There are, in my experience, 2 major issues that need to be taken into account when assembling regionally disparate development teams – team dynamics and time zones.
I'll also present 2 alternate ideas on dealing with global development teams to elicit further discussion.
This paper will not cover topics such as the methods, tactics and strategies that comprise the process of the project itself; rather it is about the people that are at the heart of any project and how to encourage them to work as a cohesive unit regardless of their geographic location or time zone.
Neither will it offer analysis on the cultural, language or vernacular differences between differing regions and countries. Although the primary focus of this paper is the US/UK relationship it should apply equally to any instance where a project is undertaken using teams located in different geographic regions.
There are, of course, some obvious and stereotypical differences between British and Americans such as work ethic, sense of humour, living environment, etc., but those are also outside the scope of this document.
Global Isolation vs Global Integration
This encapsulates the most difficult of all the problems that can arise with development teams separated by both distance and time and where contact is primarily by passive communication modes. It tends to foster an 'us vs them' attitude where, for instance, code becomes jealously guarded and any criticism is deeply resented by having been offered by 'them' and where, perhaps, applications that were seen to be the children of 'Team Ohio' are opened to 'Team Leeds' who then find a myriad reasons to suggest or make large changes or generally criticise the code thereby alienating the other team.
There is little that management can do to mitigate this for 2 reasons…
- If it is a legitimate response then the decision has to be made to take over the work and bring it to the team that found the problems or revert it to the team that wrote it and ask for a rewrite. Either way the original team will be slighted and dispirited by this – they are demeaned.
- If it turns out to have no validity or is trivial then the team that made the criticism becomes dispirited through having been seen to make a bad or misjudged call – they are demeaned.
This is 'Global Isolation' where regionally located teams, ostensibly working toward a common goal, are isolated from each other and run as disparate and, usually, competitive teams. This can be exacerbated by large differences in the size or age or experience distribution of the various teams especially where the only contact is by e-mail or telephone so that communication streams remain, essentially, faceless.
There is no compelling reason for one team to feel an affinity toward another where there has been no social contact.
The opposite of this is 'Global Integration' where there has been good social interaction between the teams and where faces have been put to names. It is much harder to criticise or put down someone you consider a friend and colleague and you are much more likely to help and have that help accepted as an objective criticism offered to further the goals of the project, when you have a personal relationship with that person.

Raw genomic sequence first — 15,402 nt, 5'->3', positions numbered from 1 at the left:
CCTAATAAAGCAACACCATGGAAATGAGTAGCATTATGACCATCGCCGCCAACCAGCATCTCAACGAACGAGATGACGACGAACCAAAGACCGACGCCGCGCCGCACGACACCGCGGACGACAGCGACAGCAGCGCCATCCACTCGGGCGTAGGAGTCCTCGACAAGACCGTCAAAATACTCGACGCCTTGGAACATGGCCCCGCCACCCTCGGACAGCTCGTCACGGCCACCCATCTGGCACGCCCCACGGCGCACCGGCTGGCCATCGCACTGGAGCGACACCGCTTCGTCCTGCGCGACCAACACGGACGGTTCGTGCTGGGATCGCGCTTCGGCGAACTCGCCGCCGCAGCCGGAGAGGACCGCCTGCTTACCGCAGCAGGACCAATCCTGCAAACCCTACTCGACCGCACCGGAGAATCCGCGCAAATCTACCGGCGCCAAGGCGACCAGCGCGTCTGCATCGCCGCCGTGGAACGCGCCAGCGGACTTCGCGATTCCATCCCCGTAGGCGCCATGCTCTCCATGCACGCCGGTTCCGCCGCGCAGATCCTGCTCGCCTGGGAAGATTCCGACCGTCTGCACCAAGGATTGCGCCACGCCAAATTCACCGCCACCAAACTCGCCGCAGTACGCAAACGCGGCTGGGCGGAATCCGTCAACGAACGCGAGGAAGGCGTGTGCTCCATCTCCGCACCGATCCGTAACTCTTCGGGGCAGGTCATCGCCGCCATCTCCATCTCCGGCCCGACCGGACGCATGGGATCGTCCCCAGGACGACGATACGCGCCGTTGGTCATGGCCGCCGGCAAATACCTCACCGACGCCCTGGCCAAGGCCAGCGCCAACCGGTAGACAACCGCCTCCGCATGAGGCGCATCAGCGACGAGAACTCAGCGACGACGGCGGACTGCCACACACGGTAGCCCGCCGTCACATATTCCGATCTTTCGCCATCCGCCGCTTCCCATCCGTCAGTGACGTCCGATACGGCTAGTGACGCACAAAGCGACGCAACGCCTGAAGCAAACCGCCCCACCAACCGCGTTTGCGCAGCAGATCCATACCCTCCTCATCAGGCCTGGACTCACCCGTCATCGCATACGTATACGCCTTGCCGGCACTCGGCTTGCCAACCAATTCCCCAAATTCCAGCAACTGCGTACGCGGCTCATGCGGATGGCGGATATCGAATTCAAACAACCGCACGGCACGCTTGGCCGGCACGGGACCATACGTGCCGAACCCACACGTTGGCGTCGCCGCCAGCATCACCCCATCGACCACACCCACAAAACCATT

This must be balanced with the somewhat banal aphorism that you will not like everyone you meet and not everyone you meet will like you. However, the fact that you know this person and have spoken with them face-to-face, have sat in meetings with them and, perhaps, had lunch or a drink after work, even in a group situation, ensure that the competition between groups becomes healthy competition that is predicated on successfully completing the project in cooperation with another team and not in spite of them.
The way to achieve this is straightforward – members of the team need to spend time (doesn't have to be too long) with the other team. Even if only one member of each team swaps roles for a period of time, this can have the same effect since they will bring their shared experiences and relationships with them.
I have seen many large projects fail because not enough thought was put into the people that make the project happen. It is far too easy to concentrate on the logical, physical and abstract requirements of the project whilst dismissing the people that make it happen.
In at least one project with which I was involved, the teams were actively discouraged from interacting and large swathes of code were isolated. No one developer had a full overview of what was going on and the managers seemed disinclined, until it was too late, to involve us.
Another failed because, whilst we had contact, only the developers from US City Team 1 and UK City Team 2 (I have, to this day, no idea why this was) were allowed to travel. This, eventually, caused huge resentment and a commensurate drop in productivity and morale since we were never offered a plausible explanation of why this should be so or what would be done to address it.
Workers may nod their meek acceptance of any diktat that arises – it does not mean they are happy with it and this spells doom for any project since, as morale drops so productivity declines.
Whilst the complexity or timescales of a project can drive the personnel choices as well as locations, technologies and management styles used to complete those projects if not enough attention is paid to the people that make all this happen, then it is a disaster waiting to happen.
Simply managing the project is not enough, particularly where the scope is regional or global. It must be seen that the people on the ground that are creating the project; developers, business analysts, testers, etc; must also gel and be a creative and disciplined team. This cannot be achieved if team spirit is not created at the outset. This may mean spending more budget up front to create and then foster this spirit but it will certainly save money and pay dividends as the project nears the critical path milestone where a decision would have to be made to stop throwing good money after bad, or, worse, after this time where it is difficult to stop the train even though more money has to be spent to put it right.
There are, in my experience, 2 solutions to this problem that I have seen work and work very well and they only happened after some of the disasters mentioned above took place and project post-mortems took place.